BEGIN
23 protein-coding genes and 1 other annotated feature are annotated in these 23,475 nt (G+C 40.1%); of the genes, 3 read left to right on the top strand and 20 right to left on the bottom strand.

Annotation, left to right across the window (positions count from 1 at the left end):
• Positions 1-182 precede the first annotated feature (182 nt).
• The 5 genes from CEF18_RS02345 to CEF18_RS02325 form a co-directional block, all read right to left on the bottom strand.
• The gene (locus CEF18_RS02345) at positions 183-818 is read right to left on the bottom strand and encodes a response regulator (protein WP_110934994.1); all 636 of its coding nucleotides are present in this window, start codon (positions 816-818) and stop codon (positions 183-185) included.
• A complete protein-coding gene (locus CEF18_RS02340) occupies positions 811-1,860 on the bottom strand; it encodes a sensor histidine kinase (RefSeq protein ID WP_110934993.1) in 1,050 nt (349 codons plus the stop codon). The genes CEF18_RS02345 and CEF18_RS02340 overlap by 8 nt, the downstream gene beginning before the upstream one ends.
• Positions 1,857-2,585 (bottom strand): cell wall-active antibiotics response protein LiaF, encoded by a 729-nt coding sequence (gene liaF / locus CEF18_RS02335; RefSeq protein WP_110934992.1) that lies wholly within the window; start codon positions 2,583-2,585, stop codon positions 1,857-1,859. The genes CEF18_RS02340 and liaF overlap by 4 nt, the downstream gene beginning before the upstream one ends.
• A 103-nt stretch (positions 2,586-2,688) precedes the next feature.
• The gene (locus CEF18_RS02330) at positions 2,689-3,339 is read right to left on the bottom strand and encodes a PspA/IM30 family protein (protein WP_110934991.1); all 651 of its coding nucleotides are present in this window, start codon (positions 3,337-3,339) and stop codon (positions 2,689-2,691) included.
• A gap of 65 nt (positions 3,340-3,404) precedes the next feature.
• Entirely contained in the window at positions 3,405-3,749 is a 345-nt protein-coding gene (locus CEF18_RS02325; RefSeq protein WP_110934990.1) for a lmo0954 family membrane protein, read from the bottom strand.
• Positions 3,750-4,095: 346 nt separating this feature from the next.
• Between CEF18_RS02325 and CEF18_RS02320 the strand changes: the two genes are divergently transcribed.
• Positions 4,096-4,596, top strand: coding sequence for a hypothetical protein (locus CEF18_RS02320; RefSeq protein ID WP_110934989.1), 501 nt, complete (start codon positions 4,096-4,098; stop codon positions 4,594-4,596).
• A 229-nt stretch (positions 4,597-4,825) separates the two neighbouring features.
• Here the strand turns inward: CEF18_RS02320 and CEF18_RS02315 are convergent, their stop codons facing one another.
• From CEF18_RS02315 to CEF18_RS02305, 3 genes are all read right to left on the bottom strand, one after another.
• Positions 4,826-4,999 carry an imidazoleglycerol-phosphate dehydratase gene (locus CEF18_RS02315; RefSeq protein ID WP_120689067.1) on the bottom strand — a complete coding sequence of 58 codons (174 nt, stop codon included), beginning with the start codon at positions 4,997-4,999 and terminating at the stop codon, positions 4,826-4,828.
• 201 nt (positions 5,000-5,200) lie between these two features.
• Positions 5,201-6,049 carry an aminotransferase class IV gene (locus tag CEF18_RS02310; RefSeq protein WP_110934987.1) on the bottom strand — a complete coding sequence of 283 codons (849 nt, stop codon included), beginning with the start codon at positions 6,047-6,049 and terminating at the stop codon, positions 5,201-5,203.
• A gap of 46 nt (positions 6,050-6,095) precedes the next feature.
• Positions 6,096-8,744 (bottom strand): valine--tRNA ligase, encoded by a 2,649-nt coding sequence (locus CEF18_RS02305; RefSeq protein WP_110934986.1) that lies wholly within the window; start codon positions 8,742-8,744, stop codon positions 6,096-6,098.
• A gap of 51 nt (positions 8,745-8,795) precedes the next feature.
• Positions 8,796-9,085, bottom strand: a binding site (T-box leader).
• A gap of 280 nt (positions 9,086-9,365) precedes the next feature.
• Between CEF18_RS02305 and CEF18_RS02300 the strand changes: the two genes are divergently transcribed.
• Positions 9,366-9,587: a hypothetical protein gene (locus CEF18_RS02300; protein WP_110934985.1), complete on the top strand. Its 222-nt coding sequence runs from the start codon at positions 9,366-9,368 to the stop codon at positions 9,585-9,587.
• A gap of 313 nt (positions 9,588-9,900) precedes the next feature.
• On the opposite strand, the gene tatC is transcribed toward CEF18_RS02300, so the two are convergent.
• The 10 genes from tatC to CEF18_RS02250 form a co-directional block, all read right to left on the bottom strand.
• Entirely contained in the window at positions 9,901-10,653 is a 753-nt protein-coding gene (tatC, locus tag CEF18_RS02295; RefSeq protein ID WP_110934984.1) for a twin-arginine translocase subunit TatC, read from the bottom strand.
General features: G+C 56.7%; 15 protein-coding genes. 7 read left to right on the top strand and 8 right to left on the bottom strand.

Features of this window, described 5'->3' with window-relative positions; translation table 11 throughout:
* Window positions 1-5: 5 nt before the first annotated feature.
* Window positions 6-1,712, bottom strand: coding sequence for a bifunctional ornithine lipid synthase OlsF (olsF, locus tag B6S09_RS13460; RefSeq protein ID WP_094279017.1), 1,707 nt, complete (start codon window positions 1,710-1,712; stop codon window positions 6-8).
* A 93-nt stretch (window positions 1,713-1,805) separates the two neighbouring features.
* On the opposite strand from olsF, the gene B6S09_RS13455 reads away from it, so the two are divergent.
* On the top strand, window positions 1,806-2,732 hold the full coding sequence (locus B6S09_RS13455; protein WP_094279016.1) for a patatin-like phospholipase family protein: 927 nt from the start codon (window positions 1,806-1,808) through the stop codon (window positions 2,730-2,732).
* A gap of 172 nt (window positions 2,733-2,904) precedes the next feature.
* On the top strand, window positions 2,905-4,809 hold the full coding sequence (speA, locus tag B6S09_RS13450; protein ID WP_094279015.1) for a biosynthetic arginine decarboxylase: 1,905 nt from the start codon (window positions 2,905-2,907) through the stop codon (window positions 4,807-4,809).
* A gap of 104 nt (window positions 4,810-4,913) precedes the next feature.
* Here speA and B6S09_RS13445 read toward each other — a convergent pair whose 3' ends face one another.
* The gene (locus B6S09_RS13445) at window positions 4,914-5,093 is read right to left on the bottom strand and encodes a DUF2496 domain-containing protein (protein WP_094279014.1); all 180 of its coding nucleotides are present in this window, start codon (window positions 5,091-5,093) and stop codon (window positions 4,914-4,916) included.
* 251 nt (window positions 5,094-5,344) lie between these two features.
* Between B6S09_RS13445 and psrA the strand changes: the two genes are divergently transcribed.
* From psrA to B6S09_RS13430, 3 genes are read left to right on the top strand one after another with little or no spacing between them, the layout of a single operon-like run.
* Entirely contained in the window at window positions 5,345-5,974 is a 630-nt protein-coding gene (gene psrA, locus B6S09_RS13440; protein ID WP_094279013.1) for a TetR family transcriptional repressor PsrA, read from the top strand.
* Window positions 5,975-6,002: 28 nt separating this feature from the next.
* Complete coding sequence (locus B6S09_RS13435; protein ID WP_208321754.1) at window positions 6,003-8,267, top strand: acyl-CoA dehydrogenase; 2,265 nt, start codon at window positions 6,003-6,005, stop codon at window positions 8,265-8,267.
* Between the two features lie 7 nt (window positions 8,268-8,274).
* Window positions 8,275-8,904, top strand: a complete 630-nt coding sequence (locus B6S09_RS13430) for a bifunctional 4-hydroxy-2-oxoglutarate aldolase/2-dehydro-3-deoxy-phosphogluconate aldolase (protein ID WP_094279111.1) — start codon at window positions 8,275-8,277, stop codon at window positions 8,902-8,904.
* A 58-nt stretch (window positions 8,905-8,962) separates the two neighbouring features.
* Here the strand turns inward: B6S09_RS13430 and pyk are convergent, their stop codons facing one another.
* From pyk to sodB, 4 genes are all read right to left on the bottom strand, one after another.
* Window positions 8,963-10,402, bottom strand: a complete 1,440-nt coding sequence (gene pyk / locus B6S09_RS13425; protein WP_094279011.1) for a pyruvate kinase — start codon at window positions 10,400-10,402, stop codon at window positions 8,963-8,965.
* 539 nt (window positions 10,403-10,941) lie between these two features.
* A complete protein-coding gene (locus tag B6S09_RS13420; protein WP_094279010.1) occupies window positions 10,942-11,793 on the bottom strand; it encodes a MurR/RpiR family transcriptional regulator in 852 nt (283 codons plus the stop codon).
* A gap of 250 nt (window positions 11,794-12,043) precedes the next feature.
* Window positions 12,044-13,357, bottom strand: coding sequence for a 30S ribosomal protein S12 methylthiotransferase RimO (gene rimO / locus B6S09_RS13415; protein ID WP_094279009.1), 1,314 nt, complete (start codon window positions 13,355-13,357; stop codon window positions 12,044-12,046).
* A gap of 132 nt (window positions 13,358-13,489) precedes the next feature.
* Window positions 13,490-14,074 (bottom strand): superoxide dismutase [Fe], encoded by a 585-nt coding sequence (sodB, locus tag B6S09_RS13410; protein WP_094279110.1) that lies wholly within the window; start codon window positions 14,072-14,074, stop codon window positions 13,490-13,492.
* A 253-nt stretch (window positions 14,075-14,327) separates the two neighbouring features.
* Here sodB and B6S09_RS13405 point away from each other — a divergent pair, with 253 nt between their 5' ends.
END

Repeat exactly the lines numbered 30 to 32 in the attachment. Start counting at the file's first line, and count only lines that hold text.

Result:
• The 10 genes from tatC to CEF18_RS02250 form a co-directional block, all read right to left on the bottom strand.
• Entirely contained in the window at positions 9,901-10,653 is a 753-nt protein-coding gene (tatC, locus tag CEF18_RS02295; RefSeq protein ID WP_110934984.1) for a twin-arginine translocase subunit TatC, read from the bottom strand.
General features: G+C 56.7%; 15 protein-coding genes. 7 read left to right on the top strand and 8 right to left on the bottom strand.